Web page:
A new study on “liquid biopsy” is being tested for viability in detecting cancer DNA in the patient’s blood. This method checks the effectiveness of cancer treatments administered to the patients, see whether the cancer cells are resisting the treatments and help doctors figure out if the treatments are failing so that new treatments can be utilized to fight cancer. The new method, which is a simple blood test, has only been a very recent innovation, and has been showing few positive results using sensitive techniques. However, though promising, researchers are warning that more tests are needed to evaluate the accuracy and reliability of the new method.
Formerly, a biopsy is a simple, minimally invasive procedure where a sample tissue (very small) is taken from a suspected body organ for testing to corroborate doctors’ suspicion on patient’s illnesses. Most often, biopsies are ordered by physicians when they suspect cancer.
Dr. David Hyman, Acting Director in the Developmental Therapeutics at the Memorial Sloan Kettering Cancer Center, has said that the procedure is like bar coding the cancer in the blood since every cancer as a mutation that can be tracked by this new technique.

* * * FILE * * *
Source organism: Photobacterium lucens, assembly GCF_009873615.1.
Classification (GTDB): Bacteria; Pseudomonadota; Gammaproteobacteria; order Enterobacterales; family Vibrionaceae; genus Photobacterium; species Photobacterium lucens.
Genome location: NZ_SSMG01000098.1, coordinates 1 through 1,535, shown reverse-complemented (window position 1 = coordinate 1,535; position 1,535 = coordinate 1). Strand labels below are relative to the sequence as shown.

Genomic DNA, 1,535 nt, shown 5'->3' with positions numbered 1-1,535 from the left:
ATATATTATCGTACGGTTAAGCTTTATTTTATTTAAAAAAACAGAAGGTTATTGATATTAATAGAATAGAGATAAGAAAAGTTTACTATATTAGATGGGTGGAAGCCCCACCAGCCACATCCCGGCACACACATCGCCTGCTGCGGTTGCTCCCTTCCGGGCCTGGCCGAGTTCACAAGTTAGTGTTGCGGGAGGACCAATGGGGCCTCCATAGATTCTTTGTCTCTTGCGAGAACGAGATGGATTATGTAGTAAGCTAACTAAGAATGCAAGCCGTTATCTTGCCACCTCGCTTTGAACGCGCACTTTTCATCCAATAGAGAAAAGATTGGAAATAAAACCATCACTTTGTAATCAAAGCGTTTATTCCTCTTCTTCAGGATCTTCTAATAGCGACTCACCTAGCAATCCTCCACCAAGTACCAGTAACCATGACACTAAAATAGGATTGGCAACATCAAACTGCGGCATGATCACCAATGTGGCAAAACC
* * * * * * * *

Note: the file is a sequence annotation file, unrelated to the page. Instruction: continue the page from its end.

Another colleague of Dr. Hyman, Dr. Jose Baselga, a Physician-in-Chief at the Memorial Sloan Kettering Cancer Center and President-Elect of the American Association for Cancer Research for 2014–2015, has stated that the new procedure could change responses to therapies, introductions of resistance, and in the future, the procedure can be utilized for early diagnosis. He hopes that with every simple blood draw, doctors can make the same uniform determination of illnesses in patients. He further added that weekly biopsy, say liver, may not possible but a simple blood test can be done every single week.
Cancer cells are rogue cells that grow and divide at an unregulated, accelerated speed. They do not need oxygen to grow and multiply and can thrive like parasites in the biological systems of hosts – animals. As present, though there have continuous research about cancer cells and their cure, there is still no known cure that can effectively wipe out cancer cells in the body.